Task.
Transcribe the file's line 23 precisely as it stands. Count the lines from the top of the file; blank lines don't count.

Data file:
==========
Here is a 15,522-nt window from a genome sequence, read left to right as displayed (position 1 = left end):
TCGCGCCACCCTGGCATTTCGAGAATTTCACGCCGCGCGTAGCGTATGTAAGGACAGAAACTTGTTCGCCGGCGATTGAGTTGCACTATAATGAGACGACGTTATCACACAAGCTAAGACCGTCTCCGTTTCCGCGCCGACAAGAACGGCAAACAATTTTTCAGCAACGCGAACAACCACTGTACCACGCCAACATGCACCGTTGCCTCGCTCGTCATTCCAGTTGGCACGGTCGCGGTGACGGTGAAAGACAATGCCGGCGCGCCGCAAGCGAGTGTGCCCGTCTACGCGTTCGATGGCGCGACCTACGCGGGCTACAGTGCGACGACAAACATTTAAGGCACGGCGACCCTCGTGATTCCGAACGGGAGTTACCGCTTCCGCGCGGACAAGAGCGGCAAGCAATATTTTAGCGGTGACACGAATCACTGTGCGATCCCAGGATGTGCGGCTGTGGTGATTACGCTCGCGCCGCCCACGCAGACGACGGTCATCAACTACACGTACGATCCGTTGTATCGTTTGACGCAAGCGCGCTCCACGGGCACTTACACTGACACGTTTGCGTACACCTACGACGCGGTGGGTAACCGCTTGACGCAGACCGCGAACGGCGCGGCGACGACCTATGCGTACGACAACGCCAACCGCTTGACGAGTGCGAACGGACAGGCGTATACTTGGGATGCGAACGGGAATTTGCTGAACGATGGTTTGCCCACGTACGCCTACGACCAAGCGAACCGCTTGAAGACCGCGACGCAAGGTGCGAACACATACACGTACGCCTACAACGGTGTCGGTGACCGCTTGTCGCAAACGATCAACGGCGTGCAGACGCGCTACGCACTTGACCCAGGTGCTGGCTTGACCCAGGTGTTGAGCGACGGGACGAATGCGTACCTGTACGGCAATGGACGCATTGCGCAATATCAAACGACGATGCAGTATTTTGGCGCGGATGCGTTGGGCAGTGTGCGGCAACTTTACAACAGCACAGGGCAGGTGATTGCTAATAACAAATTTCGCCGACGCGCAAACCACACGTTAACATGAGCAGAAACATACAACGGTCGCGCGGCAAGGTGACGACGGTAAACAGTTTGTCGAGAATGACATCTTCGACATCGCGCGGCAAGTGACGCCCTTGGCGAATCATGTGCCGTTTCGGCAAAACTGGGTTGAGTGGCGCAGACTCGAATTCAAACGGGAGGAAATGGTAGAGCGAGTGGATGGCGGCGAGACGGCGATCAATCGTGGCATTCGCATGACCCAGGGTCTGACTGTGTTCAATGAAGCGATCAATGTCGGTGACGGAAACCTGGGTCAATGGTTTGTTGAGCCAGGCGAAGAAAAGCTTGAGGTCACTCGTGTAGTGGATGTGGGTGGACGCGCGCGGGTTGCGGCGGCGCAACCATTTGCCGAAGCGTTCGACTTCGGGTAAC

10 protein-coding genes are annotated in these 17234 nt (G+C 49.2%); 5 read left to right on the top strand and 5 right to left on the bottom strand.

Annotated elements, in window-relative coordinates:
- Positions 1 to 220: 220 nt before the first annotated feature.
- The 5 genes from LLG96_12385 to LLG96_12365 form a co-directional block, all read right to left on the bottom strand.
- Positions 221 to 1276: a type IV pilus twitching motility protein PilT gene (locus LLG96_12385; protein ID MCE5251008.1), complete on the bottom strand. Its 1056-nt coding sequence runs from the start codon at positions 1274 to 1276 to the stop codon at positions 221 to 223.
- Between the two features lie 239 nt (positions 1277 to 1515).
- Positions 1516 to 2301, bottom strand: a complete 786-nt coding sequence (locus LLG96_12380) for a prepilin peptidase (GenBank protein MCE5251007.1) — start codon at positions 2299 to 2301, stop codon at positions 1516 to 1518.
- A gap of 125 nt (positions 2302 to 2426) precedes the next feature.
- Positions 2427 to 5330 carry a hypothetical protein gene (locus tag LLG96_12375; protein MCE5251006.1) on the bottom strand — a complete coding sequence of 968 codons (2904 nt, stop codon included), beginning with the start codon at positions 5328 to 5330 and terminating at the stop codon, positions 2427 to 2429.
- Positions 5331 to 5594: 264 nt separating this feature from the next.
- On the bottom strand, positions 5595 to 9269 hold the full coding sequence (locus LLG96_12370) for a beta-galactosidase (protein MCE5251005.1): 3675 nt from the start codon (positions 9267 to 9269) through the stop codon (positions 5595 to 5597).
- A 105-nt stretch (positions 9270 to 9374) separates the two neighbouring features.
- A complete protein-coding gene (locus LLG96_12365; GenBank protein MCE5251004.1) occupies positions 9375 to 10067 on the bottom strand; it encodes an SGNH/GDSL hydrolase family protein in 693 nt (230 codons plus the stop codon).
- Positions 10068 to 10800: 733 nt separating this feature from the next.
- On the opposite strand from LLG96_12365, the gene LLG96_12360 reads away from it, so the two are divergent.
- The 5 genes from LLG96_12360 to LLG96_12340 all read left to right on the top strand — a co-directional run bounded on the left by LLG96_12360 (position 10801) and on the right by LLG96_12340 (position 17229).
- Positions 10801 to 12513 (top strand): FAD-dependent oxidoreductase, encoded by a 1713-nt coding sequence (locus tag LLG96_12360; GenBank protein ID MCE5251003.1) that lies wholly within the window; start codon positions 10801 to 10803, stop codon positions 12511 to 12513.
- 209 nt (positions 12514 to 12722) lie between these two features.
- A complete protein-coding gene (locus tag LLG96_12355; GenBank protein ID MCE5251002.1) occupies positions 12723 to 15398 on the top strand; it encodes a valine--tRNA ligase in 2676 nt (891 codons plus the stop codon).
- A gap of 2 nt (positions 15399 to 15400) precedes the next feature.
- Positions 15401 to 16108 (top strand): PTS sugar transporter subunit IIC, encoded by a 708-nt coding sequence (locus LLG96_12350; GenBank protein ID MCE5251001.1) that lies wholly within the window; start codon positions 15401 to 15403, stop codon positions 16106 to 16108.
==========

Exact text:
- Positions 15401 to 16108 (top strand): PTS sugar transporter subunit IIC, encoded by a 708-nt coding sequence (locus LLG96_12350; GenBank protein ID MCE5251001.1) that lies wholly within the window; start codon positions 15401 to 15403, stop codon positions 16106 to 16108.